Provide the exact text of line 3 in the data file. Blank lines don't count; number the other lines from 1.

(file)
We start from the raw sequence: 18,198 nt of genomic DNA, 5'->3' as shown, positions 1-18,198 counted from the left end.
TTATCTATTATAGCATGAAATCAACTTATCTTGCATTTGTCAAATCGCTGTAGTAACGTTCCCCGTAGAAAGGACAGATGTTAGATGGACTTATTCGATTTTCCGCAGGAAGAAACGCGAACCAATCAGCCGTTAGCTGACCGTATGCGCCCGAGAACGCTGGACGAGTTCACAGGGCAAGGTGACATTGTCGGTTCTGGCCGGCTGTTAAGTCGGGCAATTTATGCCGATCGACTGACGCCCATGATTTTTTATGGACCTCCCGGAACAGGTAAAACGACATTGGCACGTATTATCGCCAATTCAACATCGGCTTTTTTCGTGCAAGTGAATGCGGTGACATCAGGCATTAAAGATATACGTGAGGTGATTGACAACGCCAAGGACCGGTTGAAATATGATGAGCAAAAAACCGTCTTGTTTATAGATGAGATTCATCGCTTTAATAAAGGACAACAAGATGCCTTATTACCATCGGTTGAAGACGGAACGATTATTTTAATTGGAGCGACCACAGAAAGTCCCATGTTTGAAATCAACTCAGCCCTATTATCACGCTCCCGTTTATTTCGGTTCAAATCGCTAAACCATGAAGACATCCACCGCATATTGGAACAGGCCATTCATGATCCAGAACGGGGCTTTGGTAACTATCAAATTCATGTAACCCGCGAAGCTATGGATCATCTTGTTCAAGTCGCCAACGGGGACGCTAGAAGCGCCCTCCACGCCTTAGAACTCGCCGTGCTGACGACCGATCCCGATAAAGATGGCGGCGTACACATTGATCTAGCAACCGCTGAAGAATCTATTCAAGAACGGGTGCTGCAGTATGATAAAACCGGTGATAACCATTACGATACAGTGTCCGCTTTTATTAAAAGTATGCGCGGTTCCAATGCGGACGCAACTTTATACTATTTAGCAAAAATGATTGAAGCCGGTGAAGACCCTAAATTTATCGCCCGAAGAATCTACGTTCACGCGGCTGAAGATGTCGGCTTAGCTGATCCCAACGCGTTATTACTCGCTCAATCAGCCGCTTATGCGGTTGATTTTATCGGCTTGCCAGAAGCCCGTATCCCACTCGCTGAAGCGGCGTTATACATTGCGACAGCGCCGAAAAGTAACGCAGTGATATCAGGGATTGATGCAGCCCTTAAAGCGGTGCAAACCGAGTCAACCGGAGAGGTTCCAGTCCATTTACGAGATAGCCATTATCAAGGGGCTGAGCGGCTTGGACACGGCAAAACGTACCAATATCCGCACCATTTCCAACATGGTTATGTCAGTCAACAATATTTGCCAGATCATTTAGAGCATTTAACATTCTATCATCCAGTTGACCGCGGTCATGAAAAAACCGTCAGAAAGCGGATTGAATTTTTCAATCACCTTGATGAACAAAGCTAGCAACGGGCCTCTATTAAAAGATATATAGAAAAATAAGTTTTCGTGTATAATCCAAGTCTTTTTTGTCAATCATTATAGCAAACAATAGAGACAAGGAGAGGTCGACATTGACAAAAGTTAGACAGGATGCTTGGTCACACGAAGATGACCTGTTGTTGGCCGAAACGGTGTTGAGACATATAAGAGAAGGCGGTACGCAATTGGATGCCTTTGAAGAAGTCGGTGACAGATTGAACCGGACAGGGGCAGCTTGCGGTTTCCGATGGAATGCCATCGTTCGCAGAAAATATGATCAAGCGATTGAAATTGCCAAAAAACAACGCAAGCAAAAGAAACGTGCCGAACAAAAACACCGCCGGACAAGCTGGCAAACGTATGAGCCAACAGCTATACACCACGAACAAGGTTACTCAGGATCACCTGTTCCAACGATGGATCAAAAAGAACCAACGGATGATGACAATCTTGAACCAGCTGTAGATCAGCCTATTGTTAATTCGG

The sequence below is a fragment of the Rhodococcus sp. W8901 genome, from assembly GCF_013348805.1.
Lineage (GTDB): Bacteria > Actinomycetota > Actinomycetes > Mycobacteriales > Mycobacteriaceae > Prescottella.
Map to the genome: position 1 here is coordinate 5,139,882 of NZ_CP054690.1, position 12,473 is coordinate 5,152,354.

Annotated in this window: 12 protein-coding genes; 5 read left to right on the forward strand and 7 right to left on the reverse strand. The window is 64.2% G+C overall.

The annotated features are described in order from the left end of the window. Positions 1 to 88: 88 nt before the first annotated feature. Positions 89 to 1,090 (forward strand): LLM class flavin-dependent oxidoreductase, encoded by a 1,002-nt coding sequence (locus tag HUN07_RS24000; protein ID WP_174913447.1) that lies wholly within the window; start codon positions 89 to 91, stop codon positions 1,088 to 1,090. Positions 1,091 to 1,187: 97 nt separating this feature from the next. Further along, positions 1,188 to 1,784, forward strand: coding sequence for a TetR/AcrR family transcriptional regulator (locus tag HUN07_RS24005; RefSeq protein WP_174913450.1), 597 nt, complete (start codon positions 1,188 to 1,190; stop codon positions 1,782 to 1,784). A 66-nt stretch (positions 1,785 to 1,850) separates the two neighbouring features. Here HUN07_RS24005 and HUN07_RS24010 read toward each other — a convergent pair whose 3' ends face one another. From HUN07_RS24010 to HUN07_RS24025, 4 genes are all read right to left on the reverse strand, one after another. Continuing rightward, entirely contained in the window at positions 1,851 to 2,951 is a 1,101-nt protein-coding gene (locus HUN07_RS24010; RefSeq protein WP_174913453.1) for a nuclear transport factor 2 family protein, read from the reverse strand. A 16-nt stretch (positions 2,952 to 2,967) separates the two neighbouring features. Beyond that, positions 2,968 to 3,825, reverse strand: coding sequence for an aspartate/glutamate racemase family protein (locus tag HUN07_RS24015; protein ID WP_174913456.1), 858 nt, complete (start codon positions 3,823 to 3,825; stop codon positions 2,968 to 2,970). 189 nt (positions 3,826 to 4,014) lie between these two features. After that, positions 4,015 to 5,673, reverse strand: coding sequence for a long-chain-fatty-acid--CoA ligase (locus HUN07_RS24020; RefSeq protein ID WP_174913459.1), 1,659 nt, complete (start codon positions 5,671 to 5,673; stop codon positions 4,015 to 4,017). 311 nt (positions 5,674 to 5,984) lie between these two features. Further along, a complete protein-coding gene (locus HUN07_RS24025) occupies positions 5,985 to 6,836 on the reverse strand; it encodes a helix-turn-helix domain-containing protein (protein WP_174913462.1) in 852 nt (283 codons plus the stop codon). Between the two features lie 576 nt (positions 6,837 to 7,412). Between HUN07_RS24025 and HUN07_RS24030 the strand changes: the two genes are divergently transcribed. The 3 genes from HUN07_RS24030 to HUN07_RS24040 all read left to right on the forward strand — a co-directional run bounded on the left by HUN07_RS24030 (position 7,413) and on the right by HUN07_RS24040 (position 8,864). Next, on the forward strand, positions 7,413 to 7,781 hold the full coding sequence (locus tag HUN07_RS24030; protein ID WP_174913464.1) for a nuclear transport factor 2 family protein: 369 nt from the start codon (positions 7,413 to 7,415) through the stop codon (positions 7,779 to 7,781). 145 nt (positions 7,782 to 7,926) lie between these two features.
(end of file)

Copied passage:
The sequence below is a fragment of the Rhodococcus sp. W8901 genome, from assembly GCF_013348805.1.